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Gluing Teak to Plywood

      Advice on surface prep and adhesive choice for glue-up of teak and plywood doors on a boat. October 13, 2010

I need to edgeband some plywood core with 3/8 inch strips of solid teak lumber. I am concerned about oil in the lumber contaminating the glue. Is there a special glue I should be using to make sure the teak sticks to the core?

Forum Responses
(Cabinetmaking Forum)
From contributor C:
Urea resin works well for hot pressing and lumber lams. Titebond is okay too if you cannot use urea resin.

From contributor E:
Wipe the wood with acetone and let it dry a short bit, then use epoxy. We used an epoxy (West Systems maybe?) that was pretty good. Conduct some tests so you know what you're doing.

From the original questioner:
I have never epoxied anything. Do you have to clamp it under pressure? How long would it have to be clamped? Does the epoxy make the teak slippery when clamping? Will it slide around a lot on the edge of the plywood while trying to align it to plywood? Does using epoxy require a lot of cross ventilation for fumes?

From contributor E:
Has to be clamped, nailed, screwed or such. Clamping time depends on what epoxy type/mix is used. It is somewhat slippery and will slide around. It's also messy. There are some fumes - I'd suggest a bit of ventilation.

From contributor O:
I was told yesterday that Gorilla Glue works well.

From contributor R:
I have used Gorilla Glue with good results on teak.

From contributor W:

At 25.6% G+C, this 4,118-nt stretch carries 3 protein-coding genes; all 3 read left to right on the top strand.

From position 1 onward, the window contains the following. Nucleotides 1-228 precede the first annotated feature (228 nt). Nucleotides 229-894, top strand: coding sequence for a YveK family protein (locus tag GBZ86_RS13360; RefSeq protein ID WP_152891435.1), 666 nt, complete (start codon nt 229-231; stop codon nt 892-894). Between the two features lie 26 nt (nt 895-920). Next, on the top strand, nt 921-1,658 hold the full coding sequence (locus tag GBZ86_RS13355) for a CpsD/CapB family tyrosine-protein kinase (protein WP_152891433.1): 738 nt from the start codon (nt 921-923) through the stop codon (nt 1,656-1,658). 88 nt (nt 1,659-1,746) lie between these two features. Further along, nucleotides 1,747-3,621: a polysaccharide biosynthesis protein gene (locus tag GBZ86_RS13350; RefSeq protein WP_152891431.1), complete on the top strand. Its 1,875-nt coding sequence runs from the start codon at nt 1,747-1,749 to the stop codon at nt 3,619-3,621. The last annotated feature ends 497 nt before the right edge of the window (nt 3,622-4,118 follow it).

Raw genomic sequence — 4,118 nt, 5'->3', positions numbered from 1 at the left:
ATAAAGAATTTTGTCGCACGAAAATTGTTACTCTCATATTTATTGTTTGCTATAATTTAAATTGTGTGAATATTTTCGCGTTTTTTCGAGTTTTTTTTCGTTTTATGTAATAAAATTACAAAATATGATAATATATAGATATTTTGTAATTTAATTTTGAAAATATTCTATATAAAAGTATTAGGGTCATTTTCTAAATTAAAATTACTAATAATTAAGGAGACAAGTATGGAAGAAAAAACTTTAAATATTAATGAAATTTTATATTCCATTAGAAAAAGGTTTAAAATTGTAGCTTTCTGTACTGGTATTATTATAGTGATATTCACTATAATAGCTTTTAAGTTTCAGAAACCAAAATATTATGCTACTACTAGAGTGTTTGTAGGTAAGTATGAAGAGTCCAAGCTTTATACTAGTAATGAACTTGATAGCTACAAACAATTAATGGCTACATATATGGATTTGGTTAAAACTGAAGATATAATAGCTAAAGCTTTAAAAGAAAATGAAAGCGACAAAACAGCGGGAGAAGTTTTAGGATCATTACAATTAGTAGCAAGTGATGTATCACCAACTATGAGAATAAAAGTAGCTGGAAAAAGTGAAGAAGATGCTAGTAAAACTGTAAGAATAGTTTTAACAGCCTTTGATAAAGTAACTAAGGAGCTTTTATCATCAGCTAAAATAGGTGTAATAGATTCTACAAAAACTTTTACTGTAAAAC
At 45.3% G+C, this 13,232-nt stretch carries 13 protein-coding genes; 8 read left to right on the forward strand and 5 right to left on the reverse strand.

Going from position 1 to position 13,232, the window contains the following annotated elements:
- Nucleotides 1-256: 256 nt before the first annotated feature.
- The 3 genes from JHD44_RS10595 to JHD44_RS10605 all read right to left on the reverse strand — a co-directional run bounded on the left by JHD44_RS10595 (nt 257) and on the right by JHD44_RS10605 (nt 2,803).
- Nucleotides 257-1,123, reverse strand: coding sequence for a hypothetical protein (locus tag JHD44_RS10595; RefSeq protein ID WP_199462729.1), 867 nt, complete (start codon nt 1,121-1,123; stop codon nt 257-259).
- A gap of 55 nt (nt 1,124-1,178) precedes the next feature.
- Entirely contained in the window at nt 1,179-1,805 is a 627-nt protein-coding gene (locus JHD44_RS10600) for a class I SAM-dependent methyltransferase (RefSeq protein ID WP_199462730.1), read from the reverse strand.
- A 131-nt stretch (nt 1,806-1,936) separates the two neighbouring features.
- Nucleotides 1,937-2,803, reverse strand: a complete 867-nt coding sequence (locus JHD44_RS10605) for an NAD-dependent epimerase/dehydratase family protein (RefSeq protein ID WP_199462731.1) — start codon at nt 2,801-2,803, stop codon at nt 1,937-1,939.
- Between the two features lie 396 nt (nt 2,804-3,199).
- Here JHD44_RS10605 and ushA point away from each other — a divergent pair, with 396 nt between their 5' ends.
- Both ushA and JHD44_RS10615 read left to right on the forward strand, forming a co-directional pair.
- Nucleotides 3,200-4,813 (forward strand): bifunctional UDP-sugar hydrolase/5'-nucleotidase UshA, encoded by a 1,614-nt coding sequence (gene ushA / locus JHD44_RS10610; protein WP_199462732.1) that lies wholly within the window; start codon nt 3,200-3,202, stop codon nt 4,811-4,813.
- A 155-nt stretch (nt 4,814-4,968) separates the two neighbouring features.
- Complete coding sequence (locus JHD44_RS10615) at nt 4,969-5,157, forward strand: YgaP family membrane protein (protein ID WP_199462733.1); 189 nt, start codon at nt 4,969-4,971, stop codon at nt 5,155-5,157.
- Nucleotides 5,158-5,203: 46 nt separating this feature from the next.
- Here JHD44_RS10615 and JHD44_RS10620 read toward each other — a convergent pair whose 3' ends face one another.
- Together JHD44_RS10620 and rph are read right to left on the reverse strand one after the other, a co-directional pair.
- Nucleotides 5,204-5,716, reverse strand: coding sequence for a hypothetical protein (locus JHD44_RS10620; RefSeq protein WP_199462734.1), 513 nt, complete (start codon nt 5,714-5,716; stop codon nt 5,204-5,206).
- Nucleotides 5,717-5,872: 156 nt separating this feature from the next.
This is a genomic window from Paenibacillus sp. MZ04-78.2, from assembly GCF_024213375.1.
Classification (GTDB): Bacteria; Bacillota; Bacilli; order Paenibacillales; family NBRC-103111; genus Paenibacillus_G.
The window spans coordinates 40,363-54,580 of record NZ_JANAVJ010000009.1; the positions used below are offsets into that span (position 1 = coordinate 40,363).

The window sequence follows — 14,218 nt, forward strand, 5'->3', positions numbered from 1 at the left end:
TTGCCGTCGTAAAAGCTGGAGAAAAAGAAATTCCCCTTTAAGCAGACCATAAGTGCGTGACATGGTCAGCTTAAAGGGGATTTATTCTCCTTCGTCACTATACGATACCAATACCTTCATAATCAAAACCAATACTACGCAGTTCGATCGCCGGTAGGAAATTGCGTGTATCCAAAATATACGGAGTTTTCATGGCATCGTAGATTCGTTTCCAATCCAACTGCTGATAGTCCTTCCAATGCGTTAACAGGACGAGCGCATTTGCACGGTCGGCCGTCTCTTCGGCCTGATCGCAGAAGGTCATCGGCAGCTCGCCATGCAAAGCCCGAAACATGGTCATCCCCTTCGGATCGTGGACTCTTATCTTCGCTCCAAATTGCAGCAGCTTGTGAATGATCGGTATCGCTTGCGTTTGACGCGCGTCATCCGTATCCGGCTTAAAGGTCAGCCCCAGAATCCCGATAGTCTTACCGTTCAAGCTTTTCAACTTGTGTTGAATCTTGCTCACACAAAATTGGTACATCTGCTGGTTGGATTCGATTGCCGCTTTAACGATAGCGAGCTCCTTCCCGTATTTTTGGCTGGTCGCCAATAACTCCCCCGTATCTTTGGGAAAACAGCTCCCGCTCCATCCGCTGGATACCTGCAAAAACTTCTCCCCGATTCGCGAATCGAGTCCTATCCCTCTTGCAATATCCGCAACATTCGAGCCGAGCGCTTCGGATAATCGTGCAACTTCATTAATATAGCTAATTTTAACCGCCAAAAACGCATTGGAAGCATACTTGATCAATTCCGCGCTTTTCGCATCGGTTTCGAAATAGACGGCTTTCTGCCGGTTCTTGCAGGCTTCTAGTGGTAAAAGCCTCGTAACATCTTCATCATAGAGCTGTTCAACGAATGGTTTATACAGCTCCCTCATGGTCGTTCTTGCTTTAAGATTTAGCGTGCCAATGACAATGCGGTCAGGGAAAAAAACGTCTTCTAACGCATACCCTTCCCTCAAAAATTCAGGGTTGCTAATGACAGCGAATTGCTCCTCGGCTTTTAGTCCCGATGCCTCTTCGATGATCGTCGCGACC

I recently replaced the floor of a 46' sailboat with 1/2" teak lumber (1200 l/f 1/2" x 2"). The substrate was 3/4" marine ply. I used Titebond 3. Everything's looking good so far - the glue bonded very well.

From contributor P:
I use acetone on the joints (before glue up) to drive the resin out of the wood cells and allow the glue to enter.

From the original questioner:
Contributor W, the operative words in your response would be "recently" and "so far." My project is for Formica doors in fishing boats, so also need to hold up in marine environment.

Contributor P, how much time does it take for the acetone to work? What kind of glue do you use?

From contributor N:
The best is Gorilla Glue- any hardware store will have it.

From contributor P:
I just use acetone for a few minutes before the acetone evaporates quickly, so there is no point to leaving it there for very long. Resorcinol or plastic resin glue. I'm sure resin would work fine too. I like the viscosity of the others as it fills better. Resin turns thin just before it kicks. However, you can use the micro spheres to give it more viscosity.

From Professor Gene Wengert, Sawing and Drying Forum technical advisor:
As stated, it is critical to remove the oil first. Acetone works well, but use lots of ventilation and then glue ASAP - within minutes. Many adhesives work well with a clean surface and not just the one or two mentioned so far. Do you need a waterproof joint?

Epoxy works well, but it requires a thicker joint than most other adhesives, so over-clamping (too much pressure) will give you a poor joint. There are many formulations of epoxy. Some will survive exposure to UV light, but others will not. With Gorilla Glue or other PUR adhesive and epoxy, venting is critical. Depending on the service you need, there might be better adhesives than some of those mentioned. However, with interior use, all common woodworking adhesives provide a joint stronger than the wood if properly applied